“O2 Arena,” written by a Nigerian, edited by an Australian, and published by a Pakistani-born publisher exemplifies the changing landscape in science fiction
ROCKVILLE, MARYLAND, USA, June 2, 2022 /EINPresswire.com/ — “O2 Arena” by Oghenechovwe Donald Ekpeki recently won the Nebula Award for best novelette during the 57th Annual Nebula Awards Ceremony. Ekpeki is an African speculative fiction writer who lives in Lagos, Nigeria.
The novelette was originally picked up by Lezli Robyn, the Australian editor of Galaxy’s Edge magazine and subsequently published in issue 53 (November 2021). Galaxy’s Edge magazine is published by Shahid Mahmud, a Pakistani-born publisher who runs a small press based in Maryland.
The Nebula Award is, arguably, one of the most prestigious awards in science fiction literature in the United States, with the winner being selected by professional peers.
Recently, professional organizations are making a huge push to recognize serving stories by diverse writers from different backgrounds. The recognition of “O2 Arena” is an indication of the growing inclusivity of the genre, which celebrates major bestsellers and award winners by a growing number of minority authors. The fact that this was a novelette written by a Nigerian author living in Lagos, edited by an Australian, and published by a Pakistani-born publisher, is quite remarkable.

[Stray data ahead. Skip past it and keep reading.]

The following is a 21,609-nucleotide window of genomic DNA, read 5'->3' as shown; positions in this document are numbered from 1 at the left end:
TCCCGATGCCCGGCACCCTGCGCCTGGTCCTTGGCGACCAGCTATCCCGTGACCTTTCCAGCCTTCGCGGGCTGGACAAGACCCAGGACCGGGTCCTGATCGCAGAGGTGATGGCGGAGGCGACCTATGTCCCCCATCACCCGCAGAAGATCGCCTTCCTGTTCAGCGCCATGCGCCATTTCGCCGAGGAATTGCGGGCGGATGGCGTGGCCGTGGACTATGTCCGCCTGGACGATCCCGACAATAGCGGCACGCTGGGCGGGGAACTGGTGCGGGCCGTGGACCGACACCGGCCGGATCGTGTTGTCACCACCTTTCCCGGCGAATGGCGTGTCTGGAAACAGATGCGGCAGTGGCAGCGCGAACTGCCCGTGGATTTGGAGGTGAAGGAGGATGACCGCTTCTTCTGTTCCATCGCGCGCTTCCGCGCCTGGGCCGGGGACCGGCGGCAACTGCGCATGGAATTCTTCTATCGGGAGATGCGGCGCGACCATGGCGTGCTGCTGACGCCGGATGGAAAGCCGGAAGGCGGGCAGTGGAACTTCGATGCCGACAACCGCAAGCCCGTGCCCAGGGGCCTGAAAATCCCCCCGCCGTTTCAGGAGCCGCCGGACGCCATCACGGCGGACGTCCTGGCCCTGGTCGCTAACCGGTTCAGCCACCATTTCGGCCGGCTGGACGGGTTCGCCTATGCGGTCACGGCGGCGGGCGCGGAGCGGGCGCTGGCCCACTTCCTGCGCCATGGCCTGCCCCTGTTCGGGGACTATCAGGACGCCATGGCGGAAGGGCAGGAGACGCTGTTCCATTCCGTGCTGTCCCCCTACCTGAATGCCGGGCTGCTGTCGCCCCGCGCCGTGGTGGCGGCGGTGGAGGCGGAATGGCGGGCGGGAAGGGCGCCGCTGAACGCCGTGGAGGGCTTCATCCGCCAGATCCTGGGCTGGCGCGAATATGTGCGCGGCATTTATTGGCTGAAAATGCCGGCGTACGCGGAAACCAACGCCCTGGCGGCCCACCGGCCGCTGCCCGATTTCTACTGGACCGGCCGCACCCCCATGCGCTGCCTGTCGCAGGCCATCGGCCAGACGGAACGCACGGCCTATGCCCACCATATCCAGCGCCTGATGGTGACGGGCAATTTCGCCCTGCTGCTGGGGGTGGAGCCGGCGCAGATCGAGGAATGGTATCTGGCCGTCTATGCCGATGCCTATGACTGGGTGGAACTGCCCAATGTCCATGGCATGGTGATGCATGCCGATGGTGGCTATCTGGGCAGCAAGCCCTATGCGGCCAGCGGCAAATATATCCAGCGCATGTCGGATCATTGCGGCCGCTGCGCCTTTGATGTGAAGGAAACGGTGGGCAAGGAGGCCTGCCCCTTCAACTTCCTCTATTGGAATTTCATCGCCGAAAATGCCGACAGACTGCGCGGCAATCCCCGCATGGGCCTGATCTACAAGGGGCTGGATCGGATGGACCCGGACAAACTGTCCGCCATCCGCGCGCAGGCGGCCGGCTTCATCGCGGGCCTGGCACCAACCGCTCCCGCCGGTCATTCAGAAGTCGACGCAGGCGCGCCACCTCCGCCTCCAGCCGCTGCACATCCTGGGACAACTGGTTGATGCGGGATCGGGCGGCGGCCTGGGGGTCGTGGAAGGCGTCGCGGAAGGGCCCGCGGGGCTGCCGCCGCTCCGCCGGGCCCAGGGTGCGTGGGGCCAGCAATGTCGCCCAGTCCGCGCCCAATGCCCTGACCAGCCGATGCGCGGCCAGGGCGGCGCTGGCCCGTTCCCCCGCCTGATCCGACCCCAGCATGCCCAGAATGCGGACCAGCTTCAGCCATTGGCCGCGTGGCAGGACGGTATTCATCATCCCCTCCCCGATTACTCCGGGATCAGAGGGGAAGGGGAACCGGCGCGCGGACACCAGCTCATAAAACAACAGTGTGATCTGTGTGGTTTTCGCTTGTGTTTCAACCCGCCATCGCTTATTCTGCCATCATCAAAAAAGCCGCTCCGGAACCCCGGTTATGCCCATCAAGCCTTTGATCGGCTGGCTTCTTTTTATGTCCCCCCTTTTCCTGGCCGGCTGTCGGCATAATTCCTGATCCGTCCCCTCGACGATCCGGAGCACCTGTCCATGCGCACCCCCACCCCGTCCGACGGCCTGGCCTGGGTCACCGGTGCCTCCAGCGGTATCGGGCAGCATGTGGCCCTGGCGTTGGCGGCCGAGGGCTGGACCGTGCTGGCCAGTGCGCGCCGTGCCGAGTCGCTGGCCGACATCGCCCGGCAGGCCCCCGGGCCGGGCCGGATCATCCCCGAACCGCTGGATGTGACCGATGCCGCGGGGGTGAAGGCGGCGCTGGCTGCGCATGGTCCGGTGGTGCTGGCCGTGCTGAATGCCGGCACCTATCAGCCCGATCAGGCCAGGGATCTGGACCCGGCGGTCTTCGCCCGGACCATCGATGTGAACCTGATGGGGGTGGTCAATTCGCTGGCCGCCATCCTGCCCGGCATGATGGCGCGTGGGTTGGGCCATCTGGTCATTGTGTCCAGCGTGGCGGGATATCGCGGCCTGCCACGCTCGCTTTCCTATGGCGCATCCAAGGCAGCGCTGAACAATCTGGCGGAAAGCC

Ekpeki is also an editor of increasing notability, as well as an author. He started writing science fiction while pursuing his law degree at the University of Lagos, and his first piece of fiction, “The Witching Hour,” written in 2019, won the Nommo award, presented by The African Speculative Fiction Society.
Lezli Robyn is an Australian author and editor, and serves as the editor-in-chief of Galaxy’s Edge magazine. She grew up near Melbourne in Victoria, Australia.
Shahid Mahmud grew up in Pakistan and created a publishing company in Maryland in 2006. He co-created Galaxy’s Edge magazine with award-winning author, Mike Resnick, in 2013.
You can read “O2 Arena” at
The novelette is currently a finalist for the Nommo and Hugo awards.
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